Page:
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AZ: McCain Ahead at Home; Dem. Race Tight

By Ann Scott Tyson
It is no surprise that Sen. John McCain has a strong lead in his home turf of Arizona, winning more than 40 percent of the Republican vote in recent polls. This despite strong criticism from some Arizona Republicans for his moderate position on immigration.

The question, according to state Republican Party officials, is not whether McCain will win but by how much. "I expect it will be in the double digits," said state Republican Party Chairman Randy Pullen. McCain has remained well ahead of former Massachusetts Gov. Mitt Romney who is in the mid-20s in the polls, and Mike Huckabee who running in the single digits.

Still, opposition to McCain's views on immigration, in particular his support for legislation that would have placed millions of illegal immigrants on the road to citizenship, remains strong among party activists.

Pullen, who took issue with McCain's stance, says that the senator has "moderated his position" in response to a public outcry. "He got the message the border needs to be secured first," Pullen said in an interview.

With the economy a top issue for Arizona voters, Romney's business skills, have won him some support. But, either he nor Huckabee has advertised heavily in the state, local officials said.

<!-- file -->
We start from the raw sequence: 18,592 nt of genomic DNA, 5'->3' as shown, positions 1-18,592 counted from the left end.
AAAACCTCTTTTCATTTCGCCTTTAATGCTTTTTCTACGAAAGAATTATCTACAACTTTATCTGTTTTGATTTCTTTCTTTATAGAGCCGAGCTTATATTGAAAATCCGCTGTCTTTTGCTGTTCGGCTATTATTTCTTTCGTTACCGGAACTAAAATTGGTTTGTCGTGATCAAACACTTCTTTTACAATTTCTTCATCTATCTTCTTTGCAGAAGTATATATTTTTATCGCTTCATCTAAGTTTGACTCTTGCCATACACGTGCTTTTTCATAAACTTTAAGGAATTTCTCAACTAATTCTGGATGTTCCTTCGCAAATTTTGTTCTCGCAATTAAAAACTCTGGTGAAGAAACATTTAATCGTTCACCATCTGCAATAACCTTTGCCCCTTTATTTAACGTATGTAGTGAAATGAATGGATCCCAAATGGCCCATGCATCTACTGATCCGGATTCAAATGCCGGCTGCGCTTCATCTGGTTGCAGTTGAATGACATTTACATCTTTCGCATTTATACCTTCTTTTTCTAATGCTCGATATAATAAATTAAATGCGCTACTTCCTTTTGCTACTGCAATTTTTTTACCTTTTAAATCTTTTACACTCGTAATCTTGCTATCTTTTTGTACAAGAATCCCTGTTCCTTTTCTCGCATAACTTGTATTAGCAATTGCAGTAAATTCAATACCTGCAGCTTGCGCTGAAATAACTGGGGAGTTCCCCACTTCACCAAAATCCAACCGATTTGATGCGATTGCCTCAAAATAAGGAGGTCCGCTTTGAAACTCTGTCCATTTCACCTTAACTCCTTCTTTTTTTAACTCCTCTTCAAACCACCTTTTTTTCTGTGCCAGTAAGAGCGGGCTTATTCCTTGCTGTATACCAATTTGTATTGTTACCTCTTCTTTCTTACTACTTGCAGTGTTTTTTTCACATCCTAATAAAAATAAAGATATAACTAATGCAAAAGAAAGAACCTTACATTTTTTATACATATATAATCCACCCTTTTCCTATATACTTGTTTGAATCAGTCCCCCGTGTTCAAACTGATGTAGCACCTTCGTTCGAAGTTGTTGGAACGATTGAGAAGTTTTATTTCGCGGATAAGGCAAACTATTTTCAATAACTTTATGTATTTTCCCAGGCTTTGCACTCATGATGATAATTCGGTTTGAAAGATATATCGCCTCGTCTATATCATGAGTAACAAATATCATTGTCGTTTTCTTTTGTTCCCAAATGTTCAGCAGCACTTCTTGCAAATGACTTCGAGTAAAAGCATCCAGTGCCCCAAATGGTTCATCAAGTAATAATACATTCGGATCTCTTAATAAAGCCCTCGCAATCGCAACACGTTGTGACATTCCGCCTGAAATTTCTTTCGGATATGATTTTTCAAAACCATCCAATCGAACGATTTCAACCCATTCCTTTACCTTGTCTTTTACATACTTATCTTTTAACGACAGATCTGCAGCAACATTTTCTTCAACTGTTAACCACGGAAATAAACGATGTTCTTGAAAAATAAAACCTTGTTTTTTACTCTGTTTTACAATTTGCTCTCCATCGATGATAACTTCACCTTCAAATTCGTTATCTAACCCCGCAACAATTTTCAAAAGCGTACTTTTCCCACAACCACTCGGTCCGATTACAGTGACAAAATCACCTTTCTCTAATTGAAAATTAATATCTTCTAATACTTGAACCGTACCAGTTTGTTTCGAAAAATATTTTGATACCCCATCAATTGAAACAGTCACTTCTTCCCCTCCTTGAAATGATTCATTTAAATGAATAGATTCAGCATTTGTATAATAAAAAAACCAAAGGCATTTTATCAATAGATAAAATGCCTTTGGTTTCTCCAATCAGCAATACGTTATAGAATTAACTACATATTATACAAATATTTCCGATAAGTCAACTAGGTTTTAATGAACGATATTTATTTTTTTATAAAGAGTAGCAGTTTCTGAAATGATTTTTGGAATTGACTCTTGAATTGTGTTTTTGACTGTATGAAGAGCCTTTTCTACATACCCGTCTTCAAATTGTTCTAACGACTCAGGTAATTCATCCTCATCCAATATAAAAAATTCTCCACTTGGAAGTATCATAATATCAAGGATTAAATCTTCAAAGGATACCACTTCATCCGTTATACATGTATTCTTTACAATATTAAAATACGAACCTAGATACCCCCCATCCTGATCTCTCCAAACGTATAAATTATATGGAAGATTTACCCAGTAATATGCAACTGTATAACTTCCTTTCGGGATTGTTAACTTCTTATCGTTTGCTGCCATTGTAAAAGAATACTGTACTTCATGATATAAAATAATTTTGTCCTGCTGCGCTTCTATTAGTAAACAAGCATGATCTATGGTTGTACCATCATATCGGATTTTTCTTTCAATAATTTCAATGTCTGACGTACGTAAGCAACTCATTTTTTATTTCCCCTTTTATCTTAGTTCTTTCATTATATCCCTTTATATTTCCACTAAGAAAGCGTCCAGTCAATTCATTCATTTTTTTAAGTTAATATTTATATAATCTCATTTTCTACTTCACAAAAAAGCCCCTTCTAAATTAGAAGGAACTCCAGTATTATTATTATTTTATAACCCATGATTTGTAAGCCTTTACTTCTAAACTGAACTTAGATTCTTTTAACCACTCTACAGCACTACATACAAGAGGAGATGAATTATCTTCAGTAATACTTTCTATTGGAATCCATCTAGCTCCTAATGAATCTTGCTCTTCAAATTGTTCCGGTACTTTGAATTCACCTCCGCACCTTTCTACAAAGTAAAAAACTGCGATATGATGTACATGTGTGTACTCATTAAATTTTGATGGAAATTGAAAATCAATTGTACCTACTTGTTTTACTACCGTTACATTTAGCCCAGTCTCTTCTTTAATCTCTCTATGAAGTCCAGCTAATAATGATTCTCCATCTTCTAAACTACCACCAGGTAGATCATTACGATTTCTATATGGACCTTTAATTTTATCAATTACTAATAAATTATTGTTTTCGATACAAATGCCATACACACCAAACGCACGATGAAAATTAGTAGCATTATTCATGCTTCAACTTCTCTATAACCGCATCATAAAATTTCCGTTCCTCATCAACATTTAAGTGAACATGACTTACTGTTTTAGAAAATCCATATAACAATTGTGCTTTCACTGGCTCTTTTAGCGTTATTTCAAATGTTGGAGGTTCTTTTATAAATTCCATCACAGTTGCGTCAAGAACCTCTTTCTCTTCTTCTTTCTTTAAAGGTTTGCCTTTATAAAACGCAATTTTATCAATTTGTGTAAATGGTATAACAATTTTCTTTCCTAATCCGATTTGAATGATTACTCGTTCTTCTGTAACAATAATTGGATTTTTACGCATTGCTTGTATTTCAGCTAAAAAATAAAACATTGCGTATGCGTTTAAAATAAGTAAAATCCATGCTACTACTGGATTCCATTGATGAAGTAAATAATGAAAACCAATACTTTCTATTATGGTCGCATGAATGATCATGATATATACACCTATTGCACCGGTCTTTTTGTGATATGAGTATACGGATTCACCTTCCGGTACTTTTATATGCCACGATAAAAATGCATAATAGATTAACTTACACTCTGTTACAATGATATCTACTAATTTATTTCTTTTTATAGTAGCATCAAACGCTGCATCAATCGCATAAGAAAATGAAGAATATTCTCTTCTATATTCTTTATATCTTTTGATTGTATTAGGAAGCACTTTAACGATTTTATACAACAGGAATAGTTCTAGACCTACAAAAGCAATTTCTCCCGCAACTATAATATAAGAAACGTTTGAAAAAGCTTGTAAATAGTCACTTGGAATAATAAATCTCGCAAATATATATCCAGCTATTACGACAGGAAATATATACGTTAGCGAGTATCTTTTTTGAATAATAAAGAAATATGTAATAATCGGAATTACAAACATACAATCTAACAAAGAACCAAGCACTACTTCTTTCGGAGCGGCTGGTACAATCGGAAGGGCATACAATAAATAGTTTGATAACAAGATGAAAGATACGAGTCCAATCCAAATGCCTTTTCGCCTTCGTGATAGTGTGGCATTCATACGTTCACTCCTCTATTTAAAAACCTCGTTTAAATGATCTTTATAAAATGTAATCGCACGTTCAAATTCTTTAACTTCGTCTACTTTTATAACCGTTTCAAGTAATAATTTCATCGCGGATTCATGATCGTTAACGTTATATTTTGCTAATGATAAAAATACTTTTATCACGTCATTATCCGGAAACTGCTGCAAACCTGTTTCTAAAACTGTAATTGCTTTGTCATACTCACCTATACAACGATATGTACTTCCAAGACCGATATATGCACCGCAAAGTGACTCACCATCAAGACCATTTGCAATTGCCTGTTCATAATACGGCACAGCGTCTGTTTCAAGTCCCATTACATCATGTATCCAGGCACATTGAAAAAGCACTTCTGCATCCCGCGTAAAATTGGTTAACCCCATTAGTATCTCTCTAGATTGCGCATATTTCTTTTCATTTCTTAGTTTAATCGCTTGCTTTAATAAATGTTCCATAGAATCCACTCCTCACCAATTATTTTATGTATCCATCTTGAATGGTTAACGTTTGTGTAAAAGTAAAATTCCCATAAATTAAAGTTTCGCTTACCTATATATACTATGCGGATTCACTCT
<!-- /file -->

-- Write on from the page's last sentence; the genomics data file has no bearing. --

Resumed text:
Among Democratic contenders, Senator Hillary Clinton has maintained a lead over Sen. Barack Obama in Arizona, although that lead has narrowed in recent weeks, making Arizona a very tight race.

Arizona Gov. Janet Napolitano endorsed Obama for president in mid-January, giving his campaign a significant boost. "Her endorsement was a tipping point," said David Waid, the former state Democratic Party chairman.

"She ultimately looked at his race as being the one that offered the most opportunity to get us past partisan gridlock in DC."

One factor that could impact the outcomes in both party primaries, albeit on the margins, is that Arizona has early polling. Voters began casting ballots on January 7, meaning that some will have voted for candidates who have already dropped out of the race.

By Washington Post editors  |  February 4, 2008; 7:08 PM ET
 
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